tbaa ta The Omaha Baa. aaaraaaa te Uie BoofclsTara' Oontaat editor. Frites will be
awardoa te the aantaaioau aaoams la ths nassbar al carraot aoluJtoa.. In STaat
at twa ar Basra s.raon. bartss tha asBM lumMr of aarraat aslaUan.. tba saraaa aaln
Ibe smallar aumaar at estrs aaasoaa la hi. aat et aaswars wll be aetlarad wlnaar. la
ovaal of twa rraens bavlas tba sasM cam bar ..rrt sad sains Ua asma Bumbar al
awHu, tba saraaa whaa. aat al ssawara Is anaa aaatlr araaaraa, la the Sflatoa at
tha lall Judging aammlttaa. will raealra ths Ural prise.
Onlr ana list et aaawars ssar be .uaealttad br s aesiaSUnt.
Ths aa. at tha oautena la aat ohl lexer, sboo tba, and aa answer Baaf
be avbanltlad la aar latbla Baaawar the aaotaatasl snsr sals.
Awards wtU ba raada stnatlr aaaardlsf ta tba marlt at each aaaa rata list.
ma nana ot ssore tbas oaw parrm ntaat aat ba wrtttaa uaea anr ana eowaaa.
Tits swards wll ba maaa ar Ua Caaiast Bailar tad a aeatsaltus W wail-haowa alt
Isana. wbaas aaaias will ba aansuaMd later.
Tba Cnntaat la limited to tba following lorrltory : Nabraaks, WroaUa that portlaa
at Iowa waat al bat net Ineladlag Bas htalnaa, and that ssstiaa et SewU Dakota anowa
as tha aiaak Wills tnetrlsl.
First Prize
Value 92,000
A $1,000 Apperson "Jack Rab
bit" Touring car. Model Four
Thirty, with flve-paaaeager capac
ity. It la a great car In a great s
contest, it nas many speea ana
read records, and today ranks
among the leading motor cara. For both service and speed this auto
will make an excellent possession. It is a real Jov-maker. Tt la full
accompanying Illustration. Tbe. famous
thla car. Tha prise may be Inspected
equipped and is lust like
ADDaraon warrantv tn.t with
at the Appersen sales rooms, Jilt Farnam atreet.
Second Prize
Value $750
Not everybody can play a piano
but everybody would like te. The
ll-note Kimball placer-plane, worth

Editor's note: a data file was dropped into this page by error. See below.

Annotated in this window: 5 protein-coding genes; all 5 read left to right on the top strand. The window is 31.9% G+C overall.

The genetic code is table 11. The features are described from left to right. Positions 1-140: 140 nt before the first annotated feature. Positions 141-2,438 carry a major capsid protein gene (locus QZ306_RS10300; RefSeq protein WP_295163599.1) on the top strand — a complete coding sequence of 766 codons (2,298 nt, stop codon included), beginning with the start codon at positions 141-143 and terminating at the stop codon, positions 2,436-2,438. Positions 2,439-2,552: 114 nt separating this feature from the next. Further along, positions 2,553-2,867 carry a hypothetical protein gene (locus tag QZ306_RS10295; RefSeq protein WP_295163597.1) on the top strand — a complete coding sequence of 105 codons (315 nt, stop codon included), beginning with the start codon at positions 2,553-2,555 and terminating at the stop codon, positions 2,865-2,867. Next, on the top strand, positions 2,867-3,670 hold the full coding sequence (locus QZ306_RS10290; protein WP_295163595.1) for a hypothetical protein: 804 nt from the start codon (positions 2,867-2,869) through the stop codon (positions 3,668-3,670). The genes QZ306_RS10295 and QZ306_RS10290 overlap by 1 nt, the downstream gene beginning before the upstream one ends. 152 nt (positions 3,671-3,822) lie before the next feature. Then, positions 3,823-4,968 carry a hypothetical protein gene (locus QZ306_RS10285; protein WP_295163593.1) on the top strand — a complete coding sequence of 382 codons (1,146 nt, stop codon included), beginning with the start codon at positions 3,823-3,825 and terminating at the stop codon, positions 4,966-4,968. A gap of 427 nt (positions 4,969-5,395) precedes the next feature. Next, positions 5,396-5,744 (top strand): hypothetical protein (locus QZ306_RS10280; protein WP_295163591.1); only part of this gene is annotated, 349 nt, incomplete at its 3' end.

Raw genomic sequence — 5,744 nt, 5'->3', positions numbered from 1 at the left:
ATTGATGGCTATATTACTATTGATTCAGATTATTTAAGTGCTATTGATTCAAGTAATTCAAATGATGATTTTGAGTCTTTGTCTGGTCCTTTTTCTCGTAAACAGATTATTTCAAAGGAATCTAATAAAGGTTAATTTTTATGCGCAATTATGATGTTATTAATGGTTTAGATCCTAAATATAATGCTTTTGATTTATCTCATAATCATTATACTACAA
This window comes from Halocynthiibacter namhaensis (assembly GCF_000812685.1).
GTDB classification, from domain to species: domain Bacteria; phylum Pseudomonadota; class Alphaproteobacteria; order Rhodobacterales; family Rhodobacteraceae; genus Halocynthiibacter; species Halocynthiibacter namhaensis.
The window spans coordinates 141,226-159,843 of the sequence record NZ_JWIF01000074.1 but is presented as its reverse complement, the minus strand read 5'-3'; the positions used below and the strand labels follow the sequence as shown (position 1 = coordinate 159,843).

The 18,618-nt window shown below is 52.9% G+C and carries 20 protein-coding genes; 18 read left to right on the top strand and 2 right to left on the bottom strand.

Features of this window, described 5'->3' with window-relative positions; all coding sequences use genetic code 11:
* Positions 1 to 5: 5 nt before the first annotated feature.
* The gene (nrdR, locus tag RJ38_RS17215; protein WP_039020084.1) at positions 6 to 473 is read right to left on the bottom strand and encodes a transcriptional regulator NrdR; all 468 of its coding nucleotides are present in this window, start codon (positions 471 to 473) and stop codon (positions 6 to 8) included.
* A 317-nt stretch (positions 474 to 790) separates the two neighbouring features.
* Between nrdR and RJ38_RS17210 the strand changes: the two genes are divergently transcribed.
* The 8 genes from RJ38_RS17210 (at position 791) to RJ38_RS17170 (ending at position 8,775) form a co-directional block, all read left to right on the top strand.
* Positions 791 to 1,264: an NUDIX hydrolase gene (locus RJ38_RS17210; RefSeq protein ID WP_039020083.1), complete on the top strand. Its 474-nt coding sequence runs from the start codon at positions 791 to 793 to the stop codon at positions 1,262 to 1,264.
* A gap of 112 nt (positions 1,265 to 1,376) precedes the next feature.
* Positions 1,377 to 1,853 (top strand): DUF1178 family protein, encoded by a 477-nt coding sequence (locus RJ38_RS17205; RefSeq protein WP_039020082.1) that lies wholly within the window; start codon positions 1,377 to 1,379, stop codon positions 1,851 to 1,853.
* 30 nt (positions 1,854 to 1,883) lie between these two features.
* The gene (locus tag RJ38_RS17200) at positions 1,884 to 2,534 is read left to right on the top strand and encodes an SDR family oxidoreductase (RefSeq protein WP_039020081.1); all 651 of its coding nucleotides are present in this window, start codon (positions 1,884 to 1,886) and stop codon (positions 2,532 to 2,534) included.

$760, which la tha ascend grand
prise, wi furnish muslo far you
whether yau play or not It is a
wonderful Instrument, and will make
soma home a happy place far every
member of the family. Bven Qrand
ni can play this Instrument If
elster wants ta play It without the
mechanlam. she simply hss ta lift
a lever. This player Is eahlbltod at
tha A. Hoepe store, loll Lculaa St.
f 9'
Third Prize
Valu 9800
Thla prise la a beautiful lot la
A. P. Tukey Bon e Her addttloa,
adjacent to Hanaoom park and Cen
tral boulevard. It is lot 4 of kiosk
olsht. on Thirty-third street, and Is
Itxllt feet The atreet car line mas
along Thirty-second Avenue, just a
block from tha site of the let tome
young couple, perhaps, will bare
erect a little cottage in which to
live for yeara aad yeara Who can
tell what lucky parens will set this
ideal lot? Tou may be the eua.
Fourth Prize
' Valu. 9280
A $109 Columbia "Recent" Orafon
ola and fad worth ef records form
the fourth grand prise. This excel
lent Instrument la one of the best
manufactured. It la built of finest
mahogany throughout. For any
tvnWr this instrument is simply a
musical com. It lT-sure ta lncioaao
the bliss of any home. It will draw
the family closer feather and form
moans of entertainment night after
night. This Orafonela la now at
hlMted at the Columbia Phonograph
Company's agency, llll-ll Phrnam
Thirty-Five Cash Prizes
Value 9140
Fivo Priies of $10. Ten Prizes of $5. Twenty Prizes of $2.